At the beginning of Night, Elie was someone who believed fervently in his religion. His experiences at Auschwitz and other camps, such as Birkenau and Buna have affected his faith immensely. Elie started to lose his faith when he and his father arrived at Birkenau. They saw the enormous flames rising from a ditch, with people being thrown in.
“Never shall I forget those moments that murdered my God and my soul and turned my dreams to ashes.” This quote explains how traumatizing the first night of the next two years would be like for Eliezer. In Elie Wiesel’s book, Night, he retells his horrific story about him and his father enduring the challenges of multiple concentration camps. Eliezer changes throughout this book by, questioning his faith, learning self-preservation, and realizing that evil is worse than he could imagine. Primarily, Eliezer believed in an all powerful God, but after he experienced the tragedy of the concentration camps, he questions his faith.
Elie Wiesel watched as men threw babies into the crematorium. Elie Wiesel went through some big life changes and as a result he lost his faith in God, he lost his family. As a result of his experiences during the Holocaust, Elie Wiesel changes from a religious, sensitive little boy to a spiritually dead, unemotional man. When Elie Wiesel first arrived at Auschwitz with his family, he was a nice, sweet, innocent fifteen year old boy that had done nothing wrong to Hitler.
Consequently, adversity results in inhumane activities that lower a person’s morals, values, and esteem. Adversity promotes loss of self-identity and self-belonging. Upon arriving at Auschwitz, Elie and his father faced a life or death situation. Elie chose to change his identity to escape death; he did this reluctantly. Sadly even at fifteen, Elie had learned that the wrong character could kill him, which his Jewish ethnicity nearly had already.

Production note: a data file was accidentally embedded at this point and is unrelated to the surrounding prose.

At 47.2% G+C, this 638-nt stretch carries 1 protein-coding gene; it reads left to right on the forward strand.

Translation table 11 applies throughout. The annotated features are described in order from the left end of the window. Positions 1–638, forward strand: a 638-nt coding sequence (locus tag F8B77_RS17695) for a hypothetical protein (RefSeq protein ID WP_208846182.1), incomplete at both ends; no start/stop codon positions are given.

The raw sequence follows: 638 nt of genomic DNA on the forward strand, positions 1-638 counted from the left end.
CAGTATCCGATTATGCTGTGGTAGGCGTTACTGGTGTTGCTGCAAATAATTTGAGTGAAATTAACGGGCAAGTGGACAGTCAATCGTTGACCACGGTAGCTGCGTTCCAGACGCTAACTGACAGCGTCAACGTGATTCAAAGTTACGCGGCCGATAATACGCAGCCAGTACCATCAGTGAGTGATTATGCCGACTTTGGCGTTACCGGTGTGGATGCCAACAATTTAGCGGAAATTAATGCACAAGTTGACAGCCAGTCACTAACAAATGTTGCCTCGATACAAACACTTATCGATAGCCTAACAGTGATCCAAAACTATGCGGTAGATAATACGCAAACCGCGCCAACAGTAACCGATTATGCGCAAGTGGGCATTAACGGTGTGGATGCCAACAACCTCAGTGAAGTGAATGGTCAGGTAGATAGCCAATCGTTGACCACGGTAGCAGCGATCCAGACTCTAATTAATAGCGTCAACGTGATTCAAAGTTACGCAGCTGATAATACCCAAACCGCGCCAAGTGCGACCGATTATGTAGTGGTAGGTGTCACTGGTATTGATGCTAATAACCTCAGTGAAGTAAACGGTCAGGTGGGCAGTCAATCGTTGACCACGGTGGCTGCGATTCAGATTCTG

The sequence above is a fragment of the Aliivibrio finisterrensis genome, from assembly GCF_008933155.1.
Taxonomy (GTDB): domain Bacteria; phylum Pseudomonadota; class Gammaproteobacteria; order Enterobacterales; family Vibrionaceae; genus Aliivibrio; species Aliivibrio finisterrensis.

Wiesel is the author of the memoir Night, which mainly focuses on how Hitler’s power and hatred towards Jews make Eliezer and his family’s life miserable. Eliezer is only a teenager when he and his family are forced to leave their home, and they’re sent to various concentration camps where Eliezer has to fight hunger, diseases, and has to take care of his father. Going through various camps has a negative impact on Eliezer 's life, therefore at the end of the book, Eliezer’s father begins to experience Eliezer’s abnormal behavior towards him. In this memoir, Eliezer, his family, and millions of other Jews experience different types of dehumanization in the concentration camps during the World War II.
The cruelty of the German officers at the concentration camps change Elie’s personality throughout the novel. At the beginning of the novel, Elie is deeply religious and spends most of his time studying Judaism. However, by the end of the novel, Elie believes that God has been unjust to him and all the other Jews, and has lost most of his faith. The cruelty of the German officers also changed the other Jews as well. The events of the Holocaust forces the prisoners to fend for themselves, and not help others.
Wiesel changes vastly throughout the book, whether it is his faith in God, his faith in living, or even the way his mind works. In the beginning of his memoir, Wiesel appeared to be faithful to God and the Jewish religion, but during his time in concentration camps, his faith in God wavered tremendously. Before his life was corrupted, he would praise God even when he was being transferred to Auschwitz, but after living in concentration camps, he began to feel rebellious against his own religion. In the book, Elie
Throughout this novella, the denied ability to have an exclusive title other than just a number, the critical circumstances of the feared concentration camp Auschwitz, and the disability to obtain a soul, all contribute to Elie’s incredulity towards his faith. Family titles and names are a prodigious gift from God. To acquire a name means that there is an importance for the individual’s life. Without names, an individual has no meaning and no worth. The SS men have replaced their captives original names for irrelevant numbers as shown in the following quote, “I became A-7713.